Two Canadian articles take a look at a new phenomenon with youth voters in the current Canadian Federal elections: Vote Mobs. Like popular flash mobs – seemingly random, but actually highly coordinated mass outbreaks of song or dance – vote mobs attempt to appeal to youthful love of excitement and spontaneity to encourage political participation.
From Time Transcript: Positive Civic Engagement with a New Twist –
It would seem that our youth are listening and are more politically engaged than we expected. They are expressing themselves, not only by saying that they will get out and vote, but by organizing “vote mobs.”
. . .Vote Mob participants make noise and chant while ducking in-and-out of buildings. Their goal is simple – to celebrate their right to vote and to get their fellow students to do the same.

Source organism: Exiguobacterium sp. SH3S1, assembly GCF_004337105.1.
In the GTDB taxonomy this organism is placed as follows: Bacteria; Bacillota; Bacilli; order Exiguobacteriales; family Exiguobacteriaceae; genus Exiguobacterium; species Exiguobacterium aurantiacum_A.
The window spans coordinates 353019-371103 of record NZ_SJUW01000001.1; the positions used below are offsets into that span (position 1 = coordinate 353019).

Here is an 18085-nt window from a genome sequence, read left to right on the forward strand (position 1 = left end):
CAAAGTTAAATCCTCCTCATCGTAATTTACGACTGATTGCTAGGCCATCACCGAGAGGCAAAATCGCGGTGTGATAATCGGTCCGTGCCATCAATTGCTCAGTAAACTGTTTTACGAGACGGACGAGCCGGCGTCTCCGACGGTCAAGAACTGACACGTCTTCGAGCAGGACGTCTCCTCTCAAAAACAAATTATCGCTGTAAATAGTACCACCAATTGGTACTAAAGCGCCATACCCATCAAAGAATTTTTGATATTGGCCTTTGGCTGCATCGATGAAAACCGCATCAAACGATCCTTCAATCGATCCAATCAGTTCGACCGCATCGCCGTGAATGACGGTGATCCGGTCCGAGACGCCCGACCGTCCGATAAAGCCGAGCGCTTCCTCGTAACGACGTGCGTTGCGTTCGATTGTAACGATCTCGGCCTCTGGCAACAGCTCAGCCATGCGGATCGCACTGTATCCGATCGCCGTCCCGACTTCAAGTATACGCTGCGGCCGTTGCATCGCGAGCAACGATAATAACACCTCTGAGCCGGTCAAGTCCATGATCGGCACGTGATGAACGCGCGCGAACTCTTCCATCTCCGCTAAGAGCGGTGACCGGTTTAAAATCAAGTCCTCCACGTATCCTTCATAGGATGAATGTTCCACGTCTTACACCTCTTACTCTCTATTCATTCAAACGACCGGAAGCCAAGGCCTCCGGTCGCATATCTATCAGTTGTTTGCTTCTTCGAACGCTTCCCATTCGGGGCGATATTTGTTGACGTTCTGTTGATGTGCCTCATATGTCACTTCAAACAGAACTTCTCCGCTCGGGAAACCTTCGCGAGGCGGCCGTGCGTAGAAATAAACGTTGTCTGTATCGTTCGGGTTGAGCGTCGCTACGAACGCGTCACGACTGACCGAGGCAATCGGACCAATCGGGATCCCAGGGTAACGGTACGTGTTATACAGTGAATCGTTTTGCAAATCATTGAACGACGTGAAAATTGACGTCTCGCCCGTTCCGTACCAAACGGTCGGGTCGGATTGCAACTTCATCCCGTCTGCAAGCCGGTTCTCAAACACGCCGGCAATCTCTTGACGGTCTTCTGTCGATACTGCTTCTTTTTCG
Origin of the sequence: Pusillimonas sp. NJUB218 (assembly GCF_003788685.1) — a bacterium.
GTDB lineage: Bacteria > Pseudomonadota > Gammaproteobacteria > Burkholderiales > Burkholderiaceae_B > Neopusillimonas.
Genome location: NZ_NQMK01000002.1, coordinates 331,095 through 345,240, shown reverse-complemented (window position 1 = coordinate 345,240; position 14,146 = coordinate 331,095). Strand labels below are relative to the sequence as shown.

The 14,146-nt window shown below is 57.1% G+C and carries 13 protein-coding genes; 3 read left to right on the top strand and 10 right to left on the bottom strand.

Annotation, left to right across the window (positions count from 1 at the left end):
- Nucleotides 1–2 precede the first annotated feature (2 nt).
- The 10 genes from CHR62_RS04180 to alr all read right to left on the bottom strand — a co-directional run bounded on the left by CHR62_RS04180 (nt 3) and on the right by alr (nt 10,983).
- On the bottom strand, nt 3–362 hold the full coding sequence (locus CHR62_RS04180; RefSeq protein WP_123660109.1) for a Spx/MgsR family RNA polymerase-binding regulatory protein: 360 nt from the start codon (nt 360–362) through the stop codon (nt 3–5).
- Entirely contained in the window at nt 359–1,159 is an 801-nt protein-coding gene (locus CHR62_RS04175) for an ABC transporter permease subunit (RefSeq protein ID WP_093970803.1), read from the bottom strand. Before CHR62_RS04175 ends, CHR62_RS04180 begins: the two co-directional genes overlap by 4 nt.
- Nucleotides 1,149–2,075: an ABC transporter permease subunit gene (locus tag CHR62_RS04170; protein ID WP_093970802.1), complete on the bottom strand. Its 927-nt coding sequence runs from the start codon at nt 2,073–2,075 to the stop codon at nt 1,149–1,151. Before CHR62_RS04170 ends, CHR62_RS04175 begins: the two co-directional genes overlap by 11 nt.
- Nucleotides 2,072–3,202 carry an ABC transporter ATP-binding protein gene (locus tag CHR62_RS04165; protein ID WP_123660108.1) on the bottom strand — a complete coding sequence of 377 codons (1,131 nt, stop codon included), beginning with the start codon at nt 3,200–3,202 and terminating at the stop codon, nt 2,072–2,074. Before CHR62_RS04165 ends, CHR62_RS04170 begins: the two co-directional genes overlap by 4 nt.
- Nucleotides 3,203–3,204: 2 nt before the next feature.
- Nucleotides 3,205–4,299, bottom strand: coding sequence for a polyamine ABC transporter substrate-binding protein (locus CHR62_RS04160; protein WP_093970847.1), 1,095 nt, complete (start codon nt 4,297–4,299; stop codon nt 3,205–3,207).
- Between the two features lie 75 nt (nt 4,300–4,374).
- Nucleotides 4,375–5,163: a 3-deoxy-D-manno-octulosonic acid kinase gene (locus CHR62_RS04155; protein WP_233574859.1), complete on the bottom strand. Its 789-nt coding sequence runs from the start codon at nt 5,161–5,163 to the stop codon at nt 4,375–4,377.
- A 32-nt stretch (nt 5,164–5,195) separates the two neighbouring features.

From The Mark: Vote mobs have caught the attention of the media, but will they get youth to vote?
Following the event, the vote mob goes online with instant postings to YouTube. These posts have a ready audience in the campus community where the vote mob took place – from there spreading to other campuses and going viral. They are very addictive, they are inspiring. Everyone who watches can feel the commitment to civic engagement. They are a national phenomenon as youth from one campus challenge others to draw larger and larger crowds to their vote mobs. It is friendly rivalry that yields the benefit of voter awareness.